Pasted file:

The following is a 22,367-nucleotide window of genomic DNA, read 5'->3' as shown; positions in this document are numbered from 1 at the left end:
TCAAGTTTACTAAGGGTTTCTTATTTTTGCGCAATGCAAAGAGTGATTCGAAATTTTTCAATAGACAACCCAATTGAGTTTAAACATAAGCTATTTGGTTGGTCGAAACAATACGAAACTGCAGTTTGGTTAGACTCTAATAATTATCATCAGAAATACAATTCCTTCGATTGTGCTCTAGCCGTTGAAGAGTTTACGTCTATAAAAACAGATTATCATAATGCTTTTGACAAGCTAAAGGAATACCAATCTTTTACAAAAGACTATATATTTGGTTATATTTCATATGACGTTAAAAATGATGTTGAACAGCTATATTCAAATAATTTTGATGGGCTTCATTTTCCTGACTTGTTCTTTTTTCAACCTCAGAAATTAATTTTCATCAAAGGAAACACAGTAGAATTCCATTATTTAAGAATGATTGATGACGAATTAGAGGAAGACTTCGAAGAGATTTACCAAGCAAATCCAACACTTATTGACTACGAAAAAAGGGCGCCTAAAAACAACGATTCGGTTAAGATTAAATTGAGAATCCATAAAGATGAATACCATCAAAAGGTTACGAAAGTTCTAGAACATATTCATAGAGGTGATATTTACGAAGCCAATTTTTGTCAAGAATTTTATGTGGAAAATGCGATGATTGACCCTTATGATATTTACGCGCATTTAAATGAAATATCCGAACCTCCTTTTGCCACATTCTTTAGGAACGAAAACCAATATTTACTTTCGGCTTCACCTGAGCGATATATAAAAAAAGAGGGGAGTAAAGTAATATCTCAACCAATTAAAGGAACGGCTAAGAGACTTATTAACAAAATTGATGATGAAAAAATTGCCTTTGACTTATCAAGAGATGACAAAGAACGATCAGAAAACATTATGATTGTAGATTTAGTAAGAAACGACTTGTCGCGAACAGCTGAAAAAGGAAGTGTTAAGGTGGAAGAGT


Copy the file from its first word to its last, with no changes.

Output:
The following is a 22,367-nucleotide window of genomic DNA, read 5'->3' as shown; positions in this document are numbered from 1 at the left end:
TCAAGTTTACTAAGGGTTTCTTATTTTTGCGCAATGCAAAGAGTGATTCGAAATTTTTCAATAGACAACCCAATTGAGTTTAAACATAAGCTATTTGGTTGGTCGAAACAATACGAAACTGCAGTTTGGTTAGACTCTAATAATTATCATCAGAAATACAATTCCTTCGATTGTGCTCTAGCCGTTGAAGAGTTTACGTCTATAAAAACAGATTATCATAATGCTTTTGACAAGCTAAAGGAATACCAATCTTTTACAAAAGACTATATATTTGGTTATATTTCATATGACGTTAAAAATGATGTTGAACAGCTATATTCAAATAATTTTGATGGGCTTCATTTTCCTGACTTGTTCTTTTTTCAACCTCAGAAATTAATTTTCATCAAAGGAAACACAGTAGAATTCCATTATTTAAGAATGATTGATGACGAATTAGAGGAAGACTTCGAAGAGATTTACCAAGCAAATCCAACACTTATTGACTACGAAAAAAGGGCGCCTAAAAACAACGATTCGGTTAAGATTAAATTGAGAATCCATAAAGATGAATACCATCAAAAGGTTACGAAAGTTCTAGAACATATTCATAGAGGTGATATTTACGAAGCCAATTTTTGTCAAGAATTTTATGTGGAAAATGCGATGATTGACCCTTATGATATTTACGCGCATTTAAATGAAATATCCGAACCTCCTTTTGCCACATTCTTTAGGAACGAAAACCAATATTTACTTTCGGCTTCACCTGAGCGATATATAAAAAAAGAGGGGAGTAAAGTAATATCTCAACCAATTAAAGGAACGGCTAAGAGACTTATTAACAAAATTGATGATGAAAAAATTGCCTTTGACTTATCAAGAGATGACAAAGAACGATCAGAAAACATTATGATTGTAGATTTAGTAAGAAACGACTTGTCGCGAACAGCTGAAAAAGGAAGTGTTAAGGTGGAAGAGT